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   Location:Home > Research > Research Progress
Different environmental conditions and rice ecotypes restructure root microbiome communities
Author: Pang Zhiqiang
Update time: 2020-09-23
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The microbial communities of the host plant, known as the plant microbiome (or microbiota), colonize all parts of the plant. The root microbiome plays a key role in influencing host plant growth and abiotic stress. However, few studies have been conducted to seek the differences in root microbiome among rice ecotypes in natural upland and lowland fields.

In a study published in Microbiological Research, researchers from Xishuangbanna Tropical Botanical Garden (XTBG) analyzed root microbiome community composition in upland and irrigated ecotype rice, grown in upland field and lowland conditions. 

The researchers used two rice ecotypes, upland and irrigated ecotype rice (two Indica and two Japonica genotypes), as a model to explore the responses of the root microbiome under different environmental conditions. They aimed to identify environment-induced adaptation in the root bacterial and fungal composition of rice ecotypes by high-throughput sequencing. 

They found that the root microbiome community in two rice ecotypes changed in lowland field and upland, resulting in higher species diversity in the lowland field. 

They also showed that rice ecotype and genotype had a significant effect on the root bacterial and fungal community composition.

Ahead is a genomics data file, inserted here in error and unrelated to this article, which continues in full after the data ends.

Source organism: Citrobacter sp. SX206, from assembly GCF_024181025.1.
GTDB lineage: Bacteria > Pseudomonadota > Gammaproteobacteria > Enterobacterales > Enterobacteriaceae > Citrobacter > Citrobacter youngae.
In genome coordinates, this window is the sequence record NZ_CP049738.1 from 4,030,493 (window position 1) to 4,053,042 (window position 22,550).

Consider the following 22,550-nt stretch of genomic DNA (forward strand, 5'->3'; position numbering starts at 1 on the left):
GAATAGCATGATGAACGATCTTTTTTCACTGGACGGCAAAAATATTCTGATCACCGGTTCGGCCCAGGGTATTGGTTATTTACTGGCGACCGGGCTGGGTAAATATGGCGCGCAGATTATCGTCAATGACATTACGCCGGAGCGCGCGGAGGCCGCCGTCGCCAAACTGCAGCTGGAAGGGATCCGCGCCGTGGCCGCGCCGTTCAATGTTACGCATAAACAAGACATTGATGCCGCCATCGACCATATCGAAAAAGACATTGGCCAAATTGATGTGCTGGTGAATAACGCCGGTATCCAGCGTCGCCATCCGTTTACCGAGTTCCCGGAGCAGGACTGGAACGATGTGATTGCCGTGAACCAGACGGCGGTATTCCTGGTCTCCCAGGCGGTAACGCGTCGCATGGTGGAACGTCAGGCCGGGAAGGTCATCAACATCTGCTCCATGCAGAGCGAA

In addition, where upland does not involve irrigation, drought can occur and be relieved at any stage of the plant life cycle. “So, we must further consider whether short-term drought stress is equivalent to the upland aerobic environment,” said Prof. XU Peng, principal investigator of the study. 

“Our study shows that there are different selection strategies for the root microbiome in the process of domestication of upland and irrigated rice ecotypes. It seems possible that the upland rice ecotype has been adapted to the long-term upland (or aerobic) environment in the domestication process,” said XU Peng. 



XU Peng Principal Investigator 

Key Laboratory of Tropical Plant Resources and Sustainable Use, Xishuangbanna Tropical Botanical Garden, Chinese Academy of Sciences, Menglun 666303, Yunnan, China               

E-mail:  xupeng@xtbg.ac.cn  

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Xishuangbanna Tropical Botanical Garden, Chinese Academy of Sciences. Menglun, Mengla, Yunnan 666303, China
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